Okay, let’s see what the retirement calculators say. Here is the result for a single 40 year old guy from Personal Capital’s Retirement Planner. Things look pretty good. In the median case (light blue), our bachelor would be able to live off his retirement savings without spending them down to $0. In fact, he should be able to spend a bit more when the Social Security Benefit kicks in.
The 10th percentile (dark blue) shows the level where 90% of the scenarios had a more favorable outcome.
FireCalc gives us a 76% chance of success. That’s not bad, but not great either. It’s in the same ballpark as Personal Capital.
Things look much better for the couple. This is due to the double Social Security benefit and the extra saving. FireCalc gave us 88% chance of success with the budget above. Things look better at Personal Capital as well.
The sacrifice here is pretty obvious. The cost of living budget is pretty low. A single person would need to make at least $110,000 to be able to save this much. When you make that much money, it’d be very difficult to live on just $36,000 per year. You’d have to be very motivated to save such a large percentage of your income. That’s a 50% saving rate when other Americans save just 5%. Your friends and coworkers with the same salary would live a much nicer lifestyle than you.
The couple would need to make about $150,000 per year to save this much.
Keep it flexible
Of course, this is just a case study. Life is much more complicated. Your situation won’t be the same as the sample guy and couple here. If you’re in your 20s, then it’s probably better to focus on increasing your income and stretch out the retirement timeline a bit. Here are some options to make early retirement possible.
- If you’re young, maybe plan to retire in 15 or 20 years.
- Work part time after retirement. This will slow down the depletion of your retirement funds. Earning even just $1,000 per month would improve the chance of a successful retirement greatly.
- Most of us already saved some money. The sample cases here start off from $0. The numbers look much better if you already have some savings.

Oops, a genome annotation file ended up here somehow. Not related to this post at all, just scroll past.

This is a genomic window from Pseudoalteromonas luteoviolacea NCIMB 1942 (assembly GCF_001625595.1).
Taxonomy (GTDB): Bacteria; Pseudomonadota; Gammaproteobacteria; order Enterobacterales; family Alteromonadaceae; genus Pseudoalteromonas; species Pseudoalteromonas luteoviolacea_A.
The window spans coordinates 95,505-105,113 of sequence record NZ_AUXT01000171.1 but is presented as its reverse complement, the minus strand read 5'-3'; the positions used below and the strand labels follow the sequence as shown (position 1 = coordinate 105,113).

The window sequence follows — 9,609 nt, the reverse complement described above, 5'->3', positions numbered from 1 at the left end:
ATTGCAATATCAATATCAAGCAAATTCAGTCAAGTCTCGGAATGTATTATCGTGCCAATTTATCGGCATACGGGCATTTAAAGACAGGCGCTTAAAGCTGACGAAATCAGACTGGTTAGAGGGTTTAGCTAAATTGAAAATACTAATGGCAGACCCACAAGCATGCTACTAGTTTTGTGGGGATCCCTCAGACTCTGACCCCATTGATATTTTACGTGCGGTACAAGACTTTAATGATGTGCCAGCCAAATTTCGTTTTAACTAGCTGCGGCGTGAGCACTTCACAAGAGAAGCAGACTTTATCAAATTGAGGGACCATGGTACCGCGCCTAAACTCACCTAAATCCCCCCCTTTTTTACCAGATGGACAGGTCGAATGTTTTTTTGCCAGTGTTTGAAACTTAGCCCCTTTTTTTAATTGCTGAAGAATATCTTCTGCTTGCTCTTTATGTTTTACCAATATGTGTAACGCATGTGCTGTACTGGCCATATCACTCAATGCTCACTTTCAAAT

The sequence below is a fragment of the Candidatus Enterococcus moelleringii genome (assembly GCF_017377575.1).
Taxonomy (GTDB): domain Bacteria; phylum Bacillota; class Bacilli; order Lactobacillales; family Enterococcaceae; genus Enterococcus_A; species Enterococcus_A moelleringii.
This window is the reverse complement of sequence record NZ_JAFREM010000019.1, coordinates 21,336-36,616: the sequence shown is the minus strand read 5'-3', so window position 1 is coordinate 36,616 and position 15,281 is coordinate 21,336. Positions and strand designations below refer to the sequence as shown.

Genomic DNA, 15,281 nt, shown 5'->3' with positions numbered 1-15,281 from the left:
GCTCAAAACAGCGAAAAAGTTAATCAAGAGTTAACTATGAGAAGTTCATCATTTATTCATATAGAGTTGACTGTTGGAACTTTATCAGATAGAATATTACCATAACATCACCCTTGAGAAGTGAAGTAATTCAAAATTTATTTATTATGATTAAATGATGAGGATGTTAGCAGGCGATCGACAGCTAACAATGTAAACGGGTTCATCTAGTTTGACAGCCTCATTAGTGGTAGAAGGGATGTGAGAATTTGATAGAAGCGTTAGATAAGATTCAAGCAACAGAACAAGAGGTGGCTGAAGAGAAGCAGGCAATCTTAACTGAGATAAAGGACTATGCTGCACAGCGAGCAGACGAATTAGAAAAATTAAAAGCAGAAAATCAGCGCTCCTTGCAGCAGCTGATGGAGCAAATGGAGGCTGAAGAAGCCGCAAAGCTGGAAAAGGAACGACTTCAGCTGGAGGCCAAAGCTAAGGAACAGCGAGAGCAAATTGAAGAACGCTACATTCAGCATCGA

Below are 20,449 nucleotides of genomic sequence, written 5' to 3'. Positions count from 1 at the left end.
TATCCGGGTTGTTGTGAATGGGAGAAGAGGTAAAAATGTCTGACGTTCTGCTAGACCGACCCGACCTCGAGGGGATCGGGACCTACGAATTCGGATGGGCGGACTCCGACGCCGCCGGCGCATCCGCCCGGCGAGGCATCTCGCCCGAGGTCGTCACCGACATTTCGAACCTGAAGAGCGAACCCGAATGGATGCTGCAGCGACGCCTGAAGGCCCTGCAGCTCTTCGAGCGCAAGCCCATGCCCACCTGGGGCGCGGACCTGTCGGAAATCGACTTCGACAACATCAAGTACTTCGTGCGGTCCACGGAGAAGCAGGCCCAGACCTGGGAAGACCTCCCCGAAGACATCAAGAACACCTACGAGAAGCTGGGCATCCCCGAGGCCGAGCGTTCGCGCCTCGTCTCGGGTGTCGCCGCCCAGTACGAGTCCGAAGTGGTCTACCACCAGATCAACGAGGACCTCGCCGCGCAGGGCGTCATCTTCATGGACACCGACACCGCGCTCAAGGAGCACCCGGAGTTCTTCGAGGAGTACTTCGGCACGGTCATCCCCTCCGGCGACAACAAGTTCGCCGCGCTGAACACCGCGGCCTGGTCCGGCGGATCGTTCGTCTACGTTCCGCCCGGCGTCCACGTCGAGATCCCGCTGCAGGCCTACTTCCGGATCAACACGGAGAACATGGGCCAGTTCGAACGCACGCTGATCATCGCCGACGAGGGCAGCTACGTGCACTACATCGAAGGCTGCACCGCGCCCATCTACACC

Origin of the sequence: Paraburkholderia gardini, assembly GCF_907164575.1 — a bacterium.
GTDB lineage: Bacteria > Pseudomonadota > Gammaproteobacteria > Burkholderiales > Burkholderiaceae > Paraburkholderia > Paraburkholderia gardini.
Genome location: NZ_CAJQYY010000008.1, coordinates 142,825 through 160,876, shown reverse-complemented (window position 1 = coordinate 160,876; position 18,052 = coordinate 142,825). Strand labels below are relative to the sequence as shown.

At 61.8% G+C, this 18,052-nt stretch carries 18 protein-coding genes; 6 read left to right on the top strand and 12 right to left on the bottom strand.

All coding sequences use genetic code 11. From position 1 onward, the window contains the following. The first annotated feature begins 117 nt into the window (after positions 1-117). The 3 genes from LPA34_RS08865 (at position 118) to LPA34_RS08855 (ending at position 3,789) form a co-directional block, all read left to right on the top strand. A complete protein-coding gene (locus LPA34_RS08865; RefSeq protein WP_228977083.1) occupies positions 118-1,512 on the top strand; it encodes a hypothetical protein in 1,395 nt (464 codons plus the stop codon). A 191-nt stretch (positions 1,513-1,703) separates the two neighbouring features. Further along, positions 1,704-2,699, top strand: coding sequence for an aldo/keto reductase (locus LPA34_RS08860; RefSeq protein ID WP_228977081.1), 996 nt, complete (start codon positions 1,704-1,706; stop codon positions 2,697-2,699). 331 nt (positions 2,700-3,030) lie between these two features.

- Increase the saving rate as you make more income.
- Adopt a more conservative spending model. Instead of withdrawing the same amount + inflation every year, cut back during the bear market years.
- If the stock market is crashing when you plan to retire, then work a few years longer. A bear market at the beginning of retirement can have a huge impact on your portfolio.
- Check the numbers annually. You might do better than the retirement calculator estimates.
It is fun to fool around with the retirement calculators, but you can’t really predict the future. The point I want to make is that it is entirely possible to retire in 10 years. You need to sacrifice upfront and start investing as early as you can. The good thing is that this effort won’t be wasted. Even if you can’t retire in 10 years, you will have a sizable portfolio to work with. From that point forward, there will be a lot more options you can take. If you don’t like your career anymore, you can start over with something else. You can take on just the assignments you like or even take a few years off. Saving more upfront is worth it.
Do you think it is possible to retire in 10 years?
Retirement calculators can’t predict the future, but they can be very useful when you’re trying to figure out your retirement. Personal Capital uses real time data and calculates your retirement projection whenever you want. I don’t see how it can get better than that.
If you don’t have an account with them, you can sign up for free through this Personal Capital link.
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Passive income is the key to early retirement. This year, Joe is increasing his investment in real estate with CrowdStreet. He can invest in projects across the U.S. and diversify his real estate portfolio. There are many interesting projects available so sign up and check them out.
Joe also highly recommends Personal Capital for DIY investors. He logs on to Personal Capital almost daily to check his cash flow and net worth. They have many useful tools that will help DIY investors analyze their portfolio and plan for retirement.